The 7 Habits of Highly Effective People | Study Guide

Stephen Covey

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The 7 Habits of Highly Effective People | Part 1, Inside-Out : Paradigms and Principles | Summary


Key Takeaways

  • Attempts to change one's attitude and behavior will not be successful unless one's perception of the situation is in tune with reality.
  • "True success and enduring happiness" are a result of "basic principles of effective living." These principles are referred to as the Character Ethic. The Character Ethic is universal and includes traits such as humility, integrity, justice, patience, courage, and trustworthiness. One's Character Ethic defines who a person is on the inside.
  • Since the early 20th century the Character Ethic has often been overlooked in favor of the Personality Ethic, which emphasizes the superficial over the internal. The Personality Ethic encompasses public relations, influencing techniques, and power moves, as well as self-motivational maxims. People's choices are driven by what looks good, not what is right.
  • Leaders who rely on Personality Ethic may succeed in the short term but will not build the lasting, trusting relationships of those who lead with the core values of character.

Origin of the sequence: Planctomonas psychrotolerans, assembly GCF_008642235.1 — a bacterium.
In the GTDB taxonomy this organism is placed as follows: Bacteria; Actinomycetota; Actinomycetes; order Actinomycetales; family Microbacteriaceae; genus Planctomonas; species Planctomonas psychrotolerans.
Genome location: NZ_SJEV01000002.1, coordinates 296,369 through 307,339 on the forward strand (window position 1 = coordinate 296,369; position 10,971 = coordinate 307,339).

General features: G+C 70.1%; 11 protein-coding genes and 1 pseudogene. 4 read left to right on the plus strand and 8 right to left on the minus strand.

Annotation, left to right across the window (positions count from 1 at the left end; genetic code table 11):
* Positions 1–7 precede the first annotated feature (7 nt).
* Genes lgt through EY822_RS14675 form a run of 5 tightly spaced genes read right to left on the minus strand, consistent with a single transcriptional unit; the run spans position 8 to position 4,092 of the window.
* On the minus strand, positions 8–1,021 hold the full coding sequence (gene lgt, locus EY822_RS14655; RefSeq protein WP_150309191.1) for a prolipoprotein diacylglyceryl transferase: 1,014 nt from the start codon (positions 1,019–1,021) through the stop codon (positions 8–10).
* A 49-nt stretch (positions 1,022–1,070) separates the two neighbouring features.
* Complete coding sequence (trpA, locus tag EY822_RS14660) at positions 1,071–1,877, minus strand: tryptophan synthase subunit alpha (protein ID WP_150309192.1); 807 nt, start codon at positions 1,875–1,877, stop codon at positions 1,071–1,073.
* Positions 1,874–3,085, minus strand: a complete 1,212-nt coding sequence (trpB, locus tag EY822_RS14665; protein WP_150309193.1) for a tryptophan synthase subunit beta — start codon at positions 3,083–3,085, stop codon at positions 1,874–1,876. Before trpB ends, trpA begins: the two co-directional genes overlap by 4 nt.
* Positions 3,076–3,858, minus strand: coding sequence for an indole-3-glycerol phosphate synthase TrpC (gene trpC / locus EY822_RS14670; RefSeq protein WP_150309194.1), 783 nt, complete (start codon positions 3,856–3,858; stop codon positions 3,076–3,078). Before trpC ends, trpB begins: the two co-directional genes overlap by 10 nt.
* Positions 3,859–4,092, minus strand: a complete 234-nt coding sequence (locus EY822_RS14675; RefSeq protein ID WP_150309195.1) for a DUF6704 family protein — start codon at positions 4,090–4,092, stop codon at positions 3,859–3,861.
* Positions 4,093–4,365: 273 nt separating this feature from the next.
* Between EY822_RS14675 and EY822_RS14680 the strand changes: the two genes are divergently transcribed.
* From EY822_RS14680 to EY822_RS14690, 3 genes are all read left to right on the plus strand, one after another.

• The Character Ethic and the Personality Ethic are examples of social paradigms. A paradigm is a theory, model, or frame of reference; it is the way an individual perceives and understands the world. Personal paradigms can include a person's values or understanding of how things are and the way they should be. They "are the source of our attitudes and behaviors."
  • Covey likens paradigms to maps. Trying to drive in Chicago with a map of Detroit doesn't work. Neither does using the wrong paradigm to address a situation. Sometimes paradigms must be adjusted before success can be achieved. This adjustment requires looking at a situation from a different point of view, not merely a change in attitude or behavior.
  • Paradigm shifts often occur during or after a life-changing experience; they are not necessarily instantaneous.
  • Principle-centered paradigms follow unbreakable natural laws; they are an "objective reality," like a lighthouse that can't move out of the way of an oncoming ship. These principles include fairness, integrity, honesty, human dignity, service, potential, growth, patience, nurture, encouragement, quality, and excellence. They can't be argued. One's own life and views are like the maps; they are not the real "territory" and exemplify "subjective reality."
  • Principles are different from practices; principles are "deep, fundamental truths that have universal application" whereas practices are "situationally specific." "Principles are guidelines for human conduct."
  • Aligning one's personal paradigms with principle-centered paradigms is far more effective than trying to change one's behaviors and attitudes.
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